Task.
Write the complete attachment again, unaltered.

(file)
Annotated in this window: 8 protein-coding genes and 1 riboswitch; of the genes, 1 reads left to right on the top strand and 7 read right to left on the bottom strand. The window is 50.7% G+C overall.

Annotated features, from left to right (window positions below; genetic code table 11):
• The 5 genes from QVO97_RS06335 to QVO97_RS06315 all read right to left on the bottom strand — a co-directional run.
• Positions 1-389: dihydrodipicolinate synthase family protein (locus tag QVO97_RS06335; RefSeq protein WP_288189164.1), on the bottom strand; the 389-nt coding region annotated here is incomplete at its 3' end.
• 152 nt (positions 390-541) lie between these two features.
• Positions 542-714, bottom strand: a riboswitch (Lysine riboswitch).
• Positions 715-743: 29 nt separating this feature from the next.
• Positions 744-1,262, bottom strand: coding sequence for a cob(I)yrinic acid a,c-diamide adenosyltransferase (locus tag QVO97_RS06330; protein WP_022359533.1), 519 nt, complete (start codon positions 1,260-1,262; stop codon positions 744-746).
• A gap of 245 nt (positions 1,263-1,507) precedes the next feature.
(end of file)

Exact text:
Annotated in this window: 8 protein-coding genes and 1 riboswitch; of the genes, 1 reads left to right on the top strand and 7 read right to left on the bottom strand. The window is 50.7% G+C overall.

Annotated features, from left to right (window positions below; genetic code table 11):
• The 5 genes from QVO97_RS06335 to QVO97_RS06315 all read right to left on the bottom strand — a co-directional run.
• Positions 1-389: dihydrodipicolinate synthase family protein (locus tag QVO97_RS06335; RefSeq protein WP_288189164.1), on the bottom strand; the 389-nt coding region annotated here is incomplete at its 3' end.
• 152 nt (positions 390-541) lie between these two features.
• Positions 542-714, bottom strand: a riboswitch (Lysine riboswitch).
• Positions 715-743: 29 nt separating this feature from the next.
• Positions 744-1,262, bottom strand: coding sequence for a cob(I)yrinic acid a,c-diamide adenosyltransferase (locus tag QVO97_RS06330; protein WP_022359533.1), 519 nt, complete (start codon positions 1,260-1,262; stop codon positions 744-746).
• A gap of 245 nt (positions 1,263-1,507) precedes the next feature.